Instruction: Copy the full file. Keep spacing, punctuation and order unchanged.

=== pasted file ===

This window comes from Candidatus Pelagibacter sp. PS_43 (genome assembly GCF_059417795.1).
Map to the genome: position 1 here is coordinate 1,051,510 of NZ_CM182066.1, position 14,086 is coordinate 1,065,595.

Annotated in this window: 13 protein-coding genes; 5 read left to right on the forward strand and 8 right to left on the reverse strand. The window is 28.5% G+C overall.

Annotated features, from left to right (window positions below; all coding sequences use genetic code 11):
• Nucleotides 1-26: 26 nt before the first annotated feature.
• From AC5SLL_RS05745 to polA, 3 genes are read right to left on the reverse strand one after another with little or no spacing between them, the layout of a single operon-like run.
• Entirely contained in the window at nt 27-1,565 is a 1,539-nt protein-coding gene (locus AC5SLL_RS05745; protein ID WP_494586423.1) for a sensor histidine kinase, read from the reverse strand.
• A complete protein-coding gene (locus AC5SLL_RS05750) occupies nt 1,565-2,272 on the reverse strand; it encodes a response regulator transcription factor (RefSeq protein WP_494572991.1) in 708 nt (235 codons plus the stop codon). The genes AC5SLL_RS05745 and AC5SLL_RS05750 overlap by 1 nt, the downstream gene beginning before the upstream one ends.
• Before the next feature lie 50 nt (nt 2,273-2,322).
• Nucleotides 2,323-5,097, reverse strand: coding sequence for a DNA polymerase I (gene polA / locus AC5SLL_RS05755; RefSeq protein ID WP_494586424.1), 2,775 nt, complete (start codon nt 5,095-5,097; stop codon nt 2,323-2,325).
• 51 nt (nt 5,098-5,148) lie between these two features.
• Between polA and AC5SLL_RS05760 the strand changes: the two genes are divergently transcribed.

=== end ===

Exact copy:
This window comes from Candidatus Pelagibacter sp. PS_43 (genome assembly GCF_059417795.1).
Map to the genome: position 1 here is coordinate 1,051,510 of NZ_CM182066.1, position 14,086 is coordinate 1,065,595.

Annotated in this window: 13 protein-coding genes; 5 read left to right on the forward strand and 8 right to left on the reverse strand. The window is 28.5% G+C overall.

Annotated features, from left to right (window positions below; all coding sequences use genetic code 11):
• Nucleotides 1-26: 26 nt before the first annotated feature.
• From AC5SLL_RS05745 to polA, 3 genes are read right to left on the reverse strand one after another with little or no spacing between them, the layout of a single operon-like run.
• Entirely contained in the window at nt 27-1,565 is a 1,539-nt protein-coding gene (locus AC5SLL_RS05745; protein ID WP_494586423.1) for a sensor histidine kinase, read from the reverse strand.
• A complete protein-coding gene (locus AC5SLL_RS05750) occupies nt 1,565-2,272 on the reverse strand; it encodes a response regulator transcription factor (RefSeq protein WP_494572991.1) in 708 nt (235 codons plus the stop codon). The genes AC5SLL_RS05745 and AC5SLL_RS05750 overlap by 1 nt, the downstream gene beginning before the upstream one ends.
• Before the next feature lie 50 nt (nt 2,273-2,322).
• Nucleotides 2,323-5,097, reverse strand: coding sequence for a DNA polymerase I (gene polA / locus AC5SLL_RS05755; RefSeq protein ID WP_494586424.1), 2,775 nt, complete (start codon nt 5,095-5,097; stop codon nt 2,323-2,325).
• 51 nt (nt 5,098-5,148) lie between these two features.
• Between polA and AC5SLL_RS05760 the strand changes: the two genes are divergently transcribed.